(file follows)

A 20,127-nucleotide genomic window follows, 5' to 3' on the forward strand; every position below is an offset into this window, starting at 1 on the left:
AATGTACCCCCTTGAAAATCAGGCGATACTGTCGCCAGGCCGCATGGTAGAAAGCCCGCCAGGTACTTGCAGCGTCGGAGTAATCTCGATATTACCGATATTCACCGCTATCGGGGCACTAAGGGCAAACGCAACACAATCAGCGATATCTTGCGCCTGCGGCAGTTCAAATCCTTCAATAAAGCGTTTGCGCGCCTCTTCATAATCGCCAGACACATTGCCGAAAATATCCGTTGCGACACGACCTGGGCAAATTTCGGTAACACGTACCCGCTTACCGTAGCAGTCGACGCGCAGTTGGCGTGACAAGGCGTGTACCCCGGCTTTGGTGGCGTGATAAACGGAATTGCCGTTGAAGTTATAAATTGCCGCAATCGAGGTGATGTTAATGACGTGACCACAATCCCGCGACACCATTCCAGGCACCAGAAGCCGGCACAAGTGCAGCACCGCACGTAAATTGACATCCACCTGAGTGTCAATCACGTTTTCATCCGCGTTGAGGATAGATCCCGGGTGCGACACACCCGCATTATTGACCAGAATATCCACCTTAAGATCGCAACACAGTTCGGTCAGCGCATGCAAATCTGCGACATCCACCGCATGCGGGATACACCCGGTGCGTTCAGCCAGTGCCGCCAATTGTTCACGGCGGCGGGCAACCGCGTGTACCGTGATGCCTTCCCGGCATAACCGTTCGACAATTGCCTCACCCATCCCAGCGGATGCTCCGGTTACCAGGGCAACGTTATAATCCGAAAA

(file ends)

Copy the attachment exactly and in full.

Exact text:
A 20,127-nucleotide genomic window follows, 5' to 3' on the forward strand; every position below is an offset into this window, starting at 1 on the left:
AATGTACCCCCTTGAAAATCAGGCGATACTGTCGCCAGGCCGCATGGTAGAAAGCCCGCCAGGTACTTGCAGCGTCGGAGTAATCTCGATATTACCGATATTCACCGCTATCGGGGCACTAAGGGCAAACGCAACACAATCAGCGATATCTTGCGCCTGCGGCAGTTCAAATCCTTCAATAAAGCGTTTGCGCGCCTCTTCATAATCGCCAGACACATTGCCGAAAATATCCGTTGCGACACGACCTGGGCAAATTTCGGTAACACGTACCCGCTTACCGTAGCAGTCGACGCGCAGTTGGCGTGACAAGGCGTGTACCCCGGCTTTGGTGGCGTGATAAACGGAATTGCCGTTGAAGTTATAAATTGCCGCAATCGAGGTGATGTTAATGACGTGACCACAATCCCGCGACACCATTCCAGGCACCAGAAGCCGGCACAAGTGCAGCACCGCACGTAAATTGACATCCACCTGAGTGTCAATCACGTTTTCATCCGCGTTGAGGATAGATCCCGGGTGCGACACACCCGCATTATTGACCAGAATATCCACCTTAAGATCGCAACACAGTTCGGTCAGCGCATGCAAATCTGCGACATCCACCGCATGCGGGATACACCCGGTGCGTTCAGCCAGTGCCGCCAATTGTTCACGGCGGCGGGCAACCGCGTGTACCGTGATGCCTTCCCGGCATAACCGTTCGACAATTGCCTCACCCATCCCAGCGGATGCTCCGGTTACCAGGGCAACGTTATAATCCGAAAA